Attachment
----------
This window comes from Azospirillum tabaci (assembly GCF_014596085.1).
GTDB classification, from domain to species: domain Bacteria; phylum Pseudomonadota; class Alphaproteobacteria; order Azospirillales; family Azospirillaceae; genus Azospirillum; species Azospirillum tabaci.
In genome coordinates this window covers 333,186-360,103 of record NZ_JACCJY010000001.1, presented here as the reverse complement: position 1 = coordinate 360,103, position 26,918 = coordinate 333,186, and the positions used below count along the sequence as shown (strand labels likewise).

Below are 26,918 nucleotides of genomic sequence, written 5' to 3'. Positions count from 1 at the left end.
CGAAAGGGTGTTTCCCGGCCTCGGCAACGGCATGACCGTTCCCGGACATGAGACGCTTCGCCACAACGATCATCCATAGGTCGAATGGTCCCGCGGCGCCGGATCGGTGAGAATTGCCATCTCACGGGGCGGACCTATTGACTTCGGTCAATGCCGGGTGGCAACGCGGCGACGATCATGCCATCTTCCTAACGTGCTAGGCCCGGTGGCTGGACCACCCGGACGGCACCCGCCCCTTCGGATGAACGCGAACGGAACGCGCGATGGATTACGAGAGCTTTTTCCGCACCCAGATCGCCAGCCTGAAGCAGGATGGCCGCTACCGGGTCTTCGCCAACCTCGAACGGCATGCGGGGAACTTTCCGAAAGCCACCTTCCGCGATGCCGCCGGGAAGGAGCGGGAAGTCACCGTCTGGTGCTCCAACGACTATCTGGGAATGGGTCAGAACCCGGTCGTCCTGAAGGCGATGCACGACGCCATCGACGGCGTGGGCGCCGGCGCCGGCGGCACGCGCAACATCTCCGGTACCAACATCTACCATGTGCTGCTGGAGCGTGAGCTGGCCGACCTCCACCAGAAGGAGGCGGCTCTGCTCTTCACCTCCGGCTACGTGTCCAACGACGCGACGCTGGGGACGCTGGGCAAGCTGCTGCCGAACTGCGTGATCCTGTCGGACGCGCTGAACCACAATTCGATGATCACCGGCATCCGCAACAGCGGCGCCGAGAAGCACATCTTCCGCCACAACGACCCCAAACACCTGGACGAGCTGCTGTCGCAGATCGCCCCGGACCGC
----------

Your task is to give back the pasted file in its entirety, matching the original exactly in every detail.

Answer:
This window comes from Azospirillum tabaci (assembly GCF_014596085.1).
GTDB classification, from domain to species: domain Bacteria; phylum Pseudomonadota; class Alphaproteobacteria; order Azospirillales; family Azospirillaceae; genus Azospirillum; species Azospirillum tabaci.
In genome coordinates this window covers 333,186-360,103 of record NZ_JACCJY010000001.1, presented here as the reverse complement: position 1 = coordinate 360,103, position 26,918 = coordinate 333,186, and the positions used below count along the sequence as shown (strand labels likewise).

Below are 26,918 nucleotides of genomic sequence, written 5' to 3'. Positions count from 1 at the left end.
CGAAAGGGTGTTTCCCGGCCTCGGCAACGGCATGACCGTTCCCGGACATGAGACGCTTCGCCACAACGATCATCCATAGGTCGAATGGTCCCGCGGCGCCGGATCGGTGAGAATTGCCATCTCACGGGGCGGACCTATTGACTTCGGTCAATGCCGGGTGGCAACGCGGCGACGATCATGCCATCTTCCTAACGTGCTAGGCCCGGTGGCTGGACCACCCGGACGGCACCCGCCCCTTCGGATGAACGCGAACGGAACGCGCGATGGATTACGAGAGCTTTTTCCGCACCCAGATCGCCAGCCTGAAGCAGGATGGCCGCTACCGGGTCTTCGCCAACCTCGAACGGCATGCGGGGAACTTTCCGAAAGCCACCTTCCGCGATGCCGCCGGGAAGGAGCGGGAAGTCACCGTCTGGTGCTCCAACGACTATCTGGGAATGGGTCAGAACCCGGTCGTCCTGAAGGCGATGCACGACGCCATCGACGGCGTGGGCGCCGGCGCCGGCGGCACGCGCAACATCTCCGGTACCAACATCTACCATGTGCTGCTGGAGCGTGAGCTGGCCGACCTCCACCAGAAGGAGGCGGCTCTGCTCTTCACCTCCGGCTACGTGTCCAACGACGCGACGCTGGGGACGCTGGGCAAGCTGCTGCCGAACTGCGTGATCCTGTCGGACGCGCTGAACCACAATTCGATGATCACCGGCATCCGCAACAGCGGCGCCGAGAAGCACATCTTCCGCCACAACGACCCCAAACACCTGGACGAGCTGCTGTCGCAGATCGCCCCGGACCGC